The purpose of this paper is to present the results of a theoretical study of the effect of interwell interference on pressure buildup in a shut-in well in multi-well reservoirs. An equation was developed which describes pressure buildup in a homogeneous, infinite reservoir of uniform thickness containing a single, mobile fluid which is slightly compressible. Using this equation, the pressure buildup in a shut-in well in a reservoir containing a number of offset producing wells was calculated on an electronic digital computer. For this study the offset wells had specified,, variable production rates. These computations illustrate the nature of pressure interference during pressure buildup tests.
The study shows that offset producing wells can cause appreciable pressure drawdown at a shut-in well. The existence of interference does not obviate the use of the conventional Horner technique for estimating permeability and static well pressure from pressure buildup tests.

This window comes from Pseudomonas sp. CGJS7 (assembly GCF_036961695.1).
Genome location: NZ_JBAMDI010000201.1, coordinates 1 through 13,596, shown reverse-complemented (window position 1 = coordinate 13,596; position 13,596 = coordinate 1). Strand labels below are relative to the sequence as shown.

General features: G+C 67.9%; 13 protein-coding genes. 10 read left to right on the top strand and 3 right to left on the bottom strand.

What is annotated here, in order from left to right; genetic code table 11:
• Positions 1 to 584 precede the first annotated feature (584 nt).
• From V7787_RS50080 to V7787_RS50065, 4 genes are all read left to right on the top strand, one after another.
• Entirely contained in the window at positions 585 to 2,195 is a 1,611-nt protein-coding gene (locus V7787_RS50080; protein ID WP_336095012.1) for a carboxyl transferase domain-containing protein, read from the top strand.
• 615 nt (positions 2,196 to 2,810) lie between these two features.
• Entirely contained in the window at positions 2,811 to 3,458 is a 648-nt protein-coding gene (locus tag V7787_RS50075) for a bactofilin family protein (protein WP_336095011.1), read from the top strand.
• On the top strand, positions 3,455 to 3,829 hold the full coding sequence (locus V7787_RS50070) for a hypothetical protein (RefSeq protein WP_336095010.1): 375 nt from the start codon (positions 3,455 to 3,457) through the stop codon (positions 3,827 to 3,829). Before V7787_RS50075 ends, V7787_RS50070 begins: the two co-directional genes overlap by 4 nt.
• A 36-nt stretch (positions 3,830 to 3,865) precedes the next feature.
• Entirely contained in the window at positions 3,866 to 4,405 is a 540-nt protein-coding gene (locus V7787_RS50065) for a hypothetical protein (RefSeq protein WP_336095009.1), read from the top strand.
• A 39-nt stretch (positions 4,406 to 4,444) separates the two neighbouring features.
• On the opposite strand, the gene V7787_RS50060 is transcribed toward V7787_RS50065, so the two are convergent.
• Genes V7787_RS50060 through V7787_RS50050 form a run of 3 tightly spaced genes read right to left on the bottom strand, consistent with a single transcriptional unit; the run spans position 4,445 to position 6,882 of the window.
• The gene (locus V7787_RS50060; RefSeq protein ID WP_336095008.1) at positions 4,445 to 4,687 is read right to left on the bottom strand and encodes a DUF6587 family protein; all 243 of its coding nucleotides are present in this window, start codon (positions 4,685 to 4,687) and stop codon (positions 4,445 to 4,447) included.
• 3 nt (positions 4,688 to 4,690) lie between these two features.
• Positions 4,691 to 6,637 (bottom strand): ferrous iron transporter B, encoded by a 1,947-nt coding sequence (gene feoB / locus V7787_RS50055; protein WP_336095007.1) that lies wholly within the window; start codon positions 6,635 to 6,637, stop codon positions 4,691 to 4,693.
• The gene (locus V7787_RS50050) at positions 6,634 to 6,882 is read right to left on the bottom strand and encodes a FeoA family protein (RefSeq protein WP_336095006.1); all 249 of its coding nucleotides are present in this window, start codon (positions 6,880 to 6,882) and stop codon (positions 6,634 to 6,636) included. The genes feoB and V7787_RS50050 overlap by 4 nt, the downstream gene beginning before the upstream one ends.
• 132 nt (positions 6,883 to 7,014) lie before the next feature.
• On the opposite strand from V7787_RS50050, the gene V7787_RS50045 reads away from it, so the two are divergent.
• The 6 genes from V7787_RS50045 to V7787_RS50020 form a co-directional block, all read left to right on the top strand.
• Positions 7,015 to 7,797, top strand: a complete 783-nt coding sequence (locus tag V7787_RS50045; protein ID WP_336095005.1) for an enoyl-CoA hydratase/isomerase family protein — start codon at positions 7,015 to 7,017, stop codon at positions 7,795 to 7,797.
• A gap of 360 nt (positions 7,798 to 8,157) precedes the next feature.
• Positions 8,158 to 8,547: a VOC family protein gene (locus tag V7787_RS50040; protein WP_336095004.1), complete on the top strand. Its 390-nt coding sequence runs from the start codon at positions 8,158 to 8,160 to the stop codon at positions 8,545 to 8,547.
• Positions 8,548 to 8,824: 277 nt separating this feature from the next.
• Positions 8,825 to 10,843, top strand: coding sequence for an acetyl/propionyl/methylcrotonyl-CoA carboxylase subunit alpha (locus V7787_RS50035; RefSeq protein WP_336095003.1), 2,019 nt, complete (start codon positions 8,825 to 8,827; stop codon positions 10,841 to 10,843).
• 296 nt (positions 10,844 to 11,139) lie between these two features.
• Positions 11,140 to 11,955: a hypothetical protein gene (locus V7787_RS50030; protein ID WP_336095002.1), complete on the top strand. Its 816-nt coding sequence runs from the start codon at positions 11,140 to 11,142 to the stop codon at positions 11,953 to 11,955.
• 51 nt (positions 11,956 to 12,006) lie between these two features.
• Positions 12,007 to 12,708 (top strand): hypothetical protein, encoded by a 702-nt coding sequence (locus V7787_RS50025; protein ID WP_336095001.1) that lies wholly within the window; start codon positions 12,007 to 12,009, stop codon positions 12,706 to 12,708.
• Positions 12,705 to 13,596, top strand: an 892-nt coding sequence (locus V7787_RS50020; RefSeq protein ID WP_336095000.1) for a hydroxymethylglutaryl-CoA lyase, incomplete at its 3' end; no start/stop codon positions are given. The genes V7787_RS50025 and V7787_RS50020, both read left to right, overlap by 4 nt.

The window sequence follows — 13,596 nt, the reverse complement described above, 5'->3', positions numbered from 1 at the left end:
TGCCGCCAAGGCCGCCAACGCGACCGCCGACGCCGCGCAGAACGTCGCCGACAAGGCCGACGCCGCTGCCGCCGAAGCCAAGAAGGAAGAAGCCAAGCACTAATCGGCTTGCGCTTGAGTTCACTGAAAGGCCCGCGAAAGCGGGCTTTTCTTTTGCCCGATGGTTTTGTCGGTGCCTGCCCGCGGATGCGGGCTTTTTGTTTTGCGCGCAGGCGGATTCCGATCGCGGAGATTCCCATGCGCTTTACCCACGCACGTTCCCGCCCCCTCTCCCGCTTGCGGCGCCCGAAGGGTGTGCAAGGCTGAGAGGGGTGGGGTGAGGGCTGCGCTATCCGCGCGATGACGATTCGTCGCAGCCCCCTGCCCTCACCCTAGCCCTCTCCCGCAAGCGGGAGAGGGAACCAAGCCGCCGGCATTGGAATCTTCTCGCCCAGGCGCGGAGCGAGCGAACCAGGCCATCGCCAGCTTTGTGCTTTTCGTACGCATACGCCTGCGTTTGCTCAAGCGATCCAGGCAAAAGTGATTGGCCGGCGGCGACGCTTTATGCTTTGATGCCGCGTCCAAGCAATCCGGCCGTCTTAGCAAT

A method is derived for calculating the average porosity-thickness product for a reservoir from a change in pressure interference which is induced by altering production rates of offset wells. Information required for this calculation includes the change in pressure interference, slope of the buildup curves, average fluid compressibility, well locations, and production histories of all wells. An analysis was made of the error in porosity-thickness product resulting from errors in pressure measurements and other factors required in the calculations.
Pressure buildup tests have been used for a number of years to determine the static bottom-hole well pressure. More recently, these tests have also been used the average reservoir permeability in the drainage area of the shut-in well. Perhaps the most widely used method for interpreting pressure buildup data to obtain the static pressure and average permeability is the one proposed by Horner, based on the theoretical analysis of pressure buildup in a single well in an infinite reservoir.